Bariatric Surgery to Cut the Risk of a Heart Attack

The Torero of Broken HeartsCan bariatric surgery cut the risk of a heart attack in half? The answer, of course, depends upon the population of patients and their risk profile. And we must remember that risk is a tricky thing to measure. But a recent study in JAMA Network Open found half the risk of a wide range of cardiovascular events – including heart attacks – in patients with severe obesity and NAFLD who had bariatric surgery, compared to those who did not have the surgery.

The senior author on this study, Vinod Rustgi, points out that bariatric surgery is a more aggressive approach for managing these patients, but it can improve their lives in many ways:

“Although bariatric surgery is a more aggressive approach than lifestyle modifications, it may be associated with other benefits, such as improved quality of life and decreased long-term health care burden.”

Health Insurance Data

To reach this conclusion, Rustgi and colleagues analyzed health insurance records from 85,964 persons with severe obesity and NAFLD. Most of them (65 percent) received nonsurgical care. They balanced baseline covariates and applied inverse probability treatment weighting to account for potential confounding of risk factors among treatment groups. Nonetheless, the potential for unmeasured confounding remains. At the end of the day, this is still an observational study of the risk of heart attack and other events associated with bariatric surgery for these patients. Randomized clinical trials of bariatric surgery present nearly impossible challenges.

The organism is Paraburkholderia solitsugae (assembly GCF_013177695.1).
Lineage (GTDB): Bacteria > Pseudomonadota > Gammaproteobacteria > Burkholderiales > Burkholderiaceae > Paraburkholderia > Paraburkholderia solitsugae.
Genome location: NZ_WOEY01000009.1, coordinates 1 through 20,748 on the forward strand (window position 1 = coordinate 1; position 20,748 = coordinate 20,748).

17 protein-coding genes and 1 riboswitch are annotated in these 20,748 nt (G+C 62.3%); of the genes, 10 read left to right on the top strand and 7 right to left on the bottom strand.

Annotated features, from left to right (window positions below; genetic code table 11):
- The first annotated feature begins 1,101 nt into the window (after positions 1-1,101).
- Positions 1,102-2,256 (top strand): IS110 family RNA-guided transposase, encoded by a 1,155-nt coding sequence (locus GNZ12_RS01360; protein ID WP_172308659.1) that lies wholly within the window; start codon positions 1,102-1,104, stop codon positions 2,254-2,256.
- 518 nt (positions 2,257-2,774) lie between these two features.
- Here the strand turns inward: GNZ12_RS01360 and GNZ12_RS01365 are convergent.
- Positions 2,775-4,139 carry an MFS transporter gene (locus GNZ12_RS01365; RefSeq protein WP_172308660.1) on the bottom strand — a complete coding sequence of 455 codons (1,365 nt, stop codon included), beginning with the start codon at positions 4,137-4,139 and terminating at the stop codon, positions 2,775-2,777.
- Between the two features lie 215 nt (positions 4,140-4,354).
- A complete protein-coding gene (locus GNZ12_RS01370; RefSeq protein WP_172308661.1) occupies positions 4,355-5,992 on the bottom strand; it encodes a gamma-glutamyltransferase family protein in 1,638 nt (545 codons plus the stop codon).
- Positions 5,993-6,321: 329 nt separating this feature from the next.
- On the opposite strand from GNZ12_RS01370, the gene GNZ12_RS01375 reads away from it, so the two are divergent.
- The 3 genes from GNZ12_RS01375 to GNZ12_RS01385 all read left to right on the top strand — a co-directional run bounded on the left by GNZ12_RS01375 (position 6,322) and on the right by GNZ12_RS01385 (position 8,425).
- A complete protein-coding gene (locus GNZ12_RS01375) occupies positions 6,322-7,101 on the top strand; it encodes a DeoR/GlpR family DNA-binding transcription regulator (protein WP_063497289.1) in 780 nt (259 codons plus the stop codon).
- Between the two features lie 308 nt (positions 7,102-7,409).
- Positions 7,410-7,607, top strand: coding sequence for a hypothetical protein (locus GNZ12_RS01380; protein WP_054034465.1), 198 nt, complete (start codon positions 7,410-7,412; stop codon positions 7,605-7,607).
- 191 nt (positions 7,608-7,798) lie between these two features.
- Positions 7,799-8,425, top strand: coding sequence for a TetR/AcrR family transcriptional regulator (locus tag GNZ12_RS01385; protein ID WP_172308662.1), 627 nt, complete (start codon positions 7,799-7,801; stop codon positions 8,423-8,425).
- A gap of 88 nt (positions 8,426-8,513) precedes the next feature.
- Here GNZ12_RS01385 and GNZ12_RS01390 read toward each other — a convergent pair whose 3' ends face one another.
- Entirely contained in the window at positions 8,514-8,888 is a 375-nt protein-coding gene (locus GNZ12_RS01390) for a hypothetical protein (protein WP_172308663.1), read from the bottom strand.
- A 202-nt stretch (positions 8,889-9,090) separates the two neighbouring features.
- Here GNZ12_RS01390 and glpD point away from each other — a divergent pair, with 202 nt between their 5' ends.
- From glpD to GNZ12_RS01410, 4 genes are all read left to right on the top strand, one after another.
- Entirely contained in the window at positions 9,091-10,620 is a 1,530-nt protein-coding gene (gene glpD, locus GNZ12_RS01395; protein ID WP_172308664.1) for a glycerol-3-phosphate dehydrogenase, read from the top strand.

A Serious Challenge to Health

These data remind us that the combination of severe obesity and fatty liver disease presents a serious challenge to health. Cardiovascular disease is just one of the problems a person can expect. Diabetes is a common complication. Risk of cancer goes up, too.

However, these data tell us that the lasting effectiveness of bariatric surgery seems to cut these risks substantially. These same authors previously demonstrated a reduction in cancer risk for this patient population after bariatric surgery.

On top of all this, the options for treatment are expanding with the emergence of potentially more effective drugs for obesity in these patients.

So we have better tools than ever for care of patients in this population. But, noting that many do not get the best care available, we have to ask, why not? Why is it that most of these patients – whose lives might be better and longer with bariatric surgery – don’t receive it?

Click here for the new study by Rustgi et al and here for further perspective. For his study of cancer risk in these patients, click here.

The Torero of Broken Hearts, illustration by Gerda Wegener / WikiArt

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November 17, 2022